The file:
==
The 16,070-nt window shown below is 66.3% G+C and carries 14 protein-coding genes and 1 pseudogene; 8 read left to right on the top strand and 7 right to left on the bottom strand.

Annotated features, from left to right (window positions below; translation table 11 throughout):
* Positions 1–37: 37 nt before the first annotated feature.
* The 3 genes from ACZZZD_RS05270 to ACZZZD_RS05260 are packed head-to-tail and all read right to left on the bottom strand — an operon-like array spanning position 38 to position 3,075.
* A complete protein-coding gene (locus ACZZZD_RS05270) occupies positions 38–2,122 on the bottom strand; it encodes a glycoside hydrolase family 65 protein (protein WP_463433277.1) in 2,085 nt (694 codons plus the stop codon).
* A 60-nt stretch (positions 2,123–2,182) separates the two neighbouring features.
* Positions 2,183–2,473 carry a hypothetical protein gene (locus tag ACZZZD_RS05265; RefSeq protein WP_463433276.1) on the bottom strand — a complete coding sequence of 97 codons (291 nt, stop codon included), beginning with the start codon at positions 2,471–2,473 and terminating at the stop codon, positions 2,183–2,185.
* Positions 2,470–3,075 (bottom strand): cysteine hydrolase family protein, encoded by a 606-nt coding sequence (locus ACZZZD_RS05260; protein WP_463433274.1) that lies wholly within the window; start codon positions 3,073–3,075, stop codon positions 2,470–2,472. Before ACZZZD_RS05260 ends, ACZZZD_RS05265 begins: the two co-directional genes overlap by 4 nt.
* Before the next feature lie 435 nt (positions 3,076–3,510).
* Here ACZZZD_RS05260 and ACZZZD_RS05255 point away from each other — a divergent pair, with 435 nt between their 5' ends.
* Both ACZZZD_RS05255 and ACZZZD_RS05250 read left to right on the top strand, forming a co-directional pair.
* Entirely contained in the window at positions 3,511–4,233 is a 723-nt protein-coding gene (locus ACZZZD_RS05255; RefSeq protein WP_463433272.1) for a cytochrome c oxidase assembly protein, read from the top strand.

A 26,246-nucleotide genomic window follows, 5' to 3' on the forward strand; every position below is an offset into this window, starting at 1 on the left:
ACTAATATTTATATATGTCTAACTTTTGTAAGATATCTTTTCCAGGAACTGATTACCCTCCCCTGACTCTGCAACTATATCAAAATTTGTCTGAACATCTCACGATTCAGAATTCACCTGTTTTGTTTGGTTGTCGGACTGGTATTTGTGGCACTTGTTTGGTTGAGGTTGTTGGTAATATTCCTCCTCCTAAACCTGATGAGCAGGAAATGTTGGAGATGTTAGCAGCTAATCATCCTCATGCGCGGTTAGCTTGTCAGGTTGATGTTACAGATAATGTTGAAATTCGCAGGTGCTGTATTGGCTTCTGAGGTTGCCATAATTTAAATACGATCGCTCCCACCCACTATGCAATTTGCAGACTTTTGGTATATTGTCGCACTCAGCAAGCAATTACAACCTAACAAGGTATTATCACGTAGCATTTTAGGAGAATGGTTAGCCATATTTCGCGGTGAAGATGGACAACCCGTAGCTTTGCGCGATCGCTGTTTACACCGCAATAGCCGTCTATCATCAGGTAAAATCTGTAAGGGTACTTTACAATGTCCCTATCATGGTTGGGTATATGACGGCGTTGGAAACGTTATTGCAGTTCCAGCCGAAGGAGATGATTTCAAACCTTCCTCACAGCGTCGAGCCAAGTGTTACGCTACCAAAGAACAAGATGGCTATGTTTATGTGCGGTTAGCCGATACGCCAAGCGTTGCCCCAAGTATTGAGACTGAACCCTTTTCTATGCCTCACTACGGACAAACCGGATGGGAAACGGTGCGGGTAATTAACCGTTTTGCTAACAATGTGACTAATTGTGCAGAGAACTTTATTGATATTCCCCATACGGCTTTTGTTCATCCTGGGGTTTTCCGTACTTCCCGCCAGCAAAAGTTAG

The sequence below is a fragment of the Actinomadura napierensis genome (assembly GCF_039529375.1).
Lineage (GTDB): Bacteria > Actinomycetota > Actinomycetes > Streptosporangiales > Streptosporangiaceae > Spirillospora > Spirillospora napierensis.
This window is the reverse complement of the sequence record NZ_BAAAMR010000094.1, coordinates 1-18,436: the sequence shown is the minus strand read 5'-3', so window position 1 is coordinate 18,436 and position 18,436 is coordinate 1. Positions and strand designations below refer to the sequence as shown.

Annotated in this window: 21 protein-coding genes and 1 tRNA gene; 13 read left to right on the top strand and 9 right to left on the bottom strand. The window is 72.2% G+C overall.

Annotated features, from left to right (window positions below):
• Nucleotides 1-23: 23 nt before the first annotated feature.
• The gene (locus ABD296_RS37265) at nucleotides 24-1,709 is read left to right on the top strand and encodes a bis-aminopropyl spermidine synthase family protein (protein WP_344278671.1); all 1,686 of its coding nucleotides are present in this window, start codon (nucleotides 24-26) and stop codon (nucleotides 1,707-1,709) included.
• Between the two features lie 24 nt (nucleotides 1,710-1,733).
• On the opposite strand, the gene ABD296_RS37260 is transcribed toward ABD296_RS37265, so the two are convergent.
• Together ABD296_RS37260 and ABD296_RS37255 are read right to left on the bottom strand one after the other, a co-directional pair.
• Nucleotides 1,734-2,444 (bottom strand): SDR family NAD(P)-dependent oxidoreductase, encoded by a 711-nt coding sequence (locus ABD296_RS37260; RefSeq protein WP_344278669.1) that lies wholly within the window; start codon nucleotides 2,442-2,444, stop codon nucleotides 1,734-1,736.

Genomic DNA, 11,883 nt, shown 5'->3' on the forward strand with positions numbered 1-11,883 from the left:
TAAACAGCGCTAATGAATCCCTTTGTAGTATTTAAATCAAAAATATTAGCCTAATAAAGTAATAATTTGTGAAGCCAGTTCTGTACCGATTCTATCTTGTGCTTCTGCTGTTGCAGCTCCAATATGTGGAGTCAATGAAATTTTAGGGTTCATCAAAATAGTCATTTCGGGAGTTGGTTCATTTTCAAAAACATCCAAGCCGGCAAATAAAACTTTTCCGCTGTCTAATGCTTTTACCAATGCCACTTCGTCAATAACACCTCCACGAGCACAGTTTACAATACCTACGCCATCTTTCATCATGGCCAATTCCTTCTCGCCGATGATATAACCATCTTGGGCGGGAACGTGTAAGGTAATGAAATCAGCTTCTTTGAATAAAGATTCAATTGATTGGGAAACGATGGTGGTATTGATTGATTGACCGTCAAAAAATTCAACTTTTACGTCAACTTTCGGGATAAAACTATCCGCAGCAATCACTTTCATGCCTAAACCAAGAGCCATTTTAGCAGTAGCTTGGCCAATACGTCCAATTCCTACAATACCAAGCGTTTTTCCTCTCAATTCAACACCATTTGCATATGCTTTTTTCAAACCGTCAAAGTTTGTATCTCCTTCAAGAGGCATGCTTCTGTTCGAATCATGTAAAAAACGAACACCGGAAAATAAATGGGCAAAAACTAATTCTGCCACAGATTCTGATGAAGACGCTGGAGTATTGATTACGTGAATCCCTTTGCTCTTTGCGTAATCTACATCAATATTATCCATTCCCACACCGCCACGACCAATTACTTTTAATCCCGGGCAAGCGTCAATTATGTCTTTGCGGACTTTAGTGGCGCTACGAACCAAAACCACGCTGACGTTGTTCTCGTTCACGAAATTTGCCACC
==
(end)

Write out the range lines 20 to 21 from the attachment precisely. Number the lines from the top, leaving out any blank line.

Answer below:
• Nucleotides 1-23: 23 nt before the first annotated feature.
• The gene (locus ABD296_RS37265) at nucleotides 24-1,709 is read left to right on the top strand and encodes a bis-aminopropyl spermidine synthase family protein (protein WP_344278671.1); all 1,686 of its coding nucleotides are present in this window, start codon (nucleotides 24-26) and stop codon (nucleotides 1,707-1,709) included.